Welcome to Your Historical Compass
"The purpose of this blog is to generate discussions about historical issues. Students, enthusiasts, and friends are all welcome to join by reading and participating with comments. I hope to generate interest in history and offer help to the perplexed." Caleb Johnson
Monday, October 31, 2011
All Saints Eve
On October 31, 1517 AD, Martin Luther nailed his 95 theses on the doors of the cathedral in Wittenburg. The theses would not have been alone, for many people posted notices on the doors. Yet, these theses stood out in one major respect, because they criticised the Holy Mother Church.
Among the many abuses listed in the theses was the sale of indulgences by church officials. Indulgences were sold to people on the basis that they could buy years out of purgatory. John Tetzel, a Dominican cleric, had launched an indulgence campaign to help pay for the building of St Peter's Church in Rome. Luther started writing criticism, not only of Tetzel, but of the many extra-Biblical practices of the church. For his criticism, Luther was summoned to Rome to answer to the inquisition. However, Fredrick, Duke of Saxony, refused to let Luther be tried outside Germany and even got Luther a promise of safe conduct to the new hearing location, Worms. At Worms, Luther was asked if he would recant his writings and works. Luther refused and after explaining why said, "Here I stand, so help me God."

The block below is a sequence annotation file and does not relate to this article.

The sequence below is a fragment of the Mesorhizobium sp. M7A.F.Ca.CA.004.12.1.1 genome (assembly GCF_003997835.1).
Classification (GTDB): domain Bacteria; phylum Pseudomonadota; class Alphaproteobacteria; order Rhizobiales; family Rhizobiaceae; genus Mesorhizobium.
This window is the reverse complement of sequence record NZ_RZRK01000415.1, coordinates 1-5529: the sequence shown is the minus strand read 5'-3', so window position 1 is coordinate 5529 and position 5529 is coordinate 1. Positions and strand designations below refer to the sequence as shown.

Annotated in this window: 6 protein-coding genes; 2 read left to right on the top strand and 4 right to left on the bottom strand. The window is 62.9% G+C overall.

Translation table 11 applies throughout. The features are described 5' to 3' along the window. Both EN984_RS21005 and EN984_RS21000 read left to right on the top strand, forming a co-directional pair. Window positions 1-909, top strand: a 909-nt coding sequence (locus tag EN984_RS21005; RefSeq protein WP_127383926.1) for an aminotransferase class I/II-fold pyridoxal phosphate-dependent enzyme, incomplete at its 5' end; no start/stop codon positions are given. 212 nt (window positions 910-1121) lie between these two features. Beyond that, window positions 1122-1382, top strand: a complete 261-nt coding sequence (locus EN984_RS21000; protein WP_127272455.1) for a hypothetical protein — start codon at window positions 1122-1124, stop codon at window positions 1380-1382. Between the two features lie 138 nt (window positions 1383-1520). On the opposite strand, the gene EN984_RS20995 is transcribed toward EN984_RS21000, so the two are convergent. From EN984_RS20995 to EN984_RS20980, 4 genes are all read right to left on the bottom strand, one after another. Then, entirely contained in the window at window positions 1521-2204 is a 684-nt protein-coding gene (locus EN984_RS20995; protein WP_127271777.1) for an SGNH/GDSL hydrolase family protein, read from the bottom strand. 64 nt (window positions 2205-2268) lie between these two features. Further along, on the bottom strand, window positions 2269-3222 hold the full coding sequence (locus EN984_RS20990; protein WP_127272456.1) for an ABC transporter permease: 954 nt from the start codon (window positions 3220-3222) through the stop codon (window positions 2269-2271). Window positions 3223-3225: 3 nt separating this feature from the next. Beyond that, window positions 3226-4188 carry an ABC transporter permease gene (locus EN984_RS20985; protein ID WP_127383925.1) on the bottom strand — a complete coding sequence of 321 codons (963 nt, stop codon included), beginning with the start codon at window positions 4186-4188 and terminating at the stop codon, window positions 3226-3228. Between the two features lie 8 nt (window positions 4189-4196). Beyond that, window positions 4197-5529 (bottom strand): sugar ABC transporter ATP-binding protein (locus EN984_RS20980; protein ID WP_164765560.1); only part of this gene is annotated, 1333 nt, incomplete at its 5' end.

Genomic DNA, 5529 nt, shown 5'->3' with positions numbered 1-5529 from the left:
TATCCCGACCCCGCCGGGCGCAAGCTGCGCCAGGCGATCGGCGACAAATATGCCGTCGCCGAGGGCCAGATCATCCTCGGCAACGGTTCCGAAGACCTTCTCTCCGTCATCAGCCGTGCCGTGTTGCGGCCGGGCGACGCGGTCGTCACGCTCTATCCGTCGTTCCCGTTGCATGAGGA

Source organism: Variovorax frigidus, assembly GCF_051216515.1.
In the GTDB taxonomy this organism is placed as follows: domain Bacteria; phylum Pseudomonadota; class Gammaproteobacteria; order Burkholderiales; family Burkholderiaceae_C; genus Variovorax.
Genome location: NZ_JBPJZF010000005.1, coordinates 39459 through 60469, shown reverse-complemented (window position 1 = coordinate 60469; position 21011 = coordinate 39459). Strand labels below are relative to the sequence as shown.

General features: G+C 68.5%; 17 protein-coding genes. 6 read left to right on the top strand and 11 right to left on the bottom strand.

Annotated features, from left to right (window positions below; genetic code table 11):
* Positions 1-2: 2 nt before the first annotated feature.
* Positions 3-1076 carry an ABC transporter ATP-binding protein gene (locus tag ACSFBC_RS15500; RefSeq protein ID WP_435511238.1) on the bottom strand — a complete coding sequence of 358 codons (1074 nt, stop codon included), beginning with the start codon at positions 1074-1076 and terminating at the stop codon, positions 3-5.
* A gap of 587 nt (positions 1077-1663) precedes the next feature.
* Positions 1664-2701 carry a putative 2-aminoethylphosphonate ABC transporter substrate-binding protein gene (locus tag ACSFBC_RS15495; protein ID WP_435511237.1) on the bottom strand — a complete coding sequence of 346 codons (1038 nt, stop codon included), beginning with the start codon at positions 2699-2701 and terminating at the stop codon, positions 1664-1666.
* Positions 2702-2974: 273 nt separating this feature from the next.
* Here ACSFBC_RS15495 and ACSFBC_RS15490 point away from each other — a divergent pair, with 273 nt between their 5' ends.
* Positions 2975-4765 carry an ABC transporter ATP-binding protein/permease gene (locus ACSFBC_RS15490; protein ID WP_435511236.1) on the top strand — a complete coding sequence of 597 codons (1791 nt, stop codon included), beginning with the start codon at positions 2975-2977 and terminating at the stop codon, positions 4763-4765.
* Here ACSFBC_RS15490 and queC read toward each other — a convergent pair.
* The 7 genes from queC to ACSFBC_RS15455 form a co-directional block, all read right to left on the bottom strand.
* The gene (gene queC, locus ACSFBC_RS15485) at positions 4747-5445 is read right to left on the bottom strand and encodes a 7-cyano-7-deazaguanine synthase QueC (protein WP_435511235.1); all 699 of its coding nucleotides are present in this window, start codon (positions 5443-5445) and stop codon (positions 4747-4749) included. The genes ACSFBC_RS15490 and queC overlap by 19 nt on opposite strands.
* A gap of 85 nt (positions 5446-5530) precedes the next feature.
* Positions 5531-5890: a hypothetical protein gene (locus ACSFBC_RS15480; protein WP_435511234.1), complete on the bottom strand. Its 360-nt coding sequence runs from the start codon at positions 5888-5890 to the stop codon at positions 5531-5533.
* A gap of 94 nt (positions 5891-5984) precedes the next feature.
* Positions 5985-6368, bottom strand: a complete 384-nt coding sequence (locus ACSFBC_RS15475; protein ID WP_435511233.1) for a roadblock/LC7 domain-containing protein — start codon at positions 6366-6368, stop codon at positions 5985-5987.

Luther was condemned as a heretic, but it was too late. The printing press had distributed his work and he gained much popular support. Luther advocated the printing of the Bible in German and set to translating it himself. Meanwhile, Emperor Charles V had summoned the German princes to Augsburg to unite against Luther and suppress his teachings. The princes, however, stood up to their emperor. There they confessed their faith and refused to suppress the new teachings of the protesters, now called "Protestants." The movement grew, fueled by the media and printing press; it spread to England, Holland, Sweden, and assorted parts of Germany.
Luther is responsible in many ways for the break with the Catholic Church and the beginning of the Protestant Reformation. Others would follow, but Luther's cause and resolute determination helped reintroduce Christ and the Bible to Christians everywhere.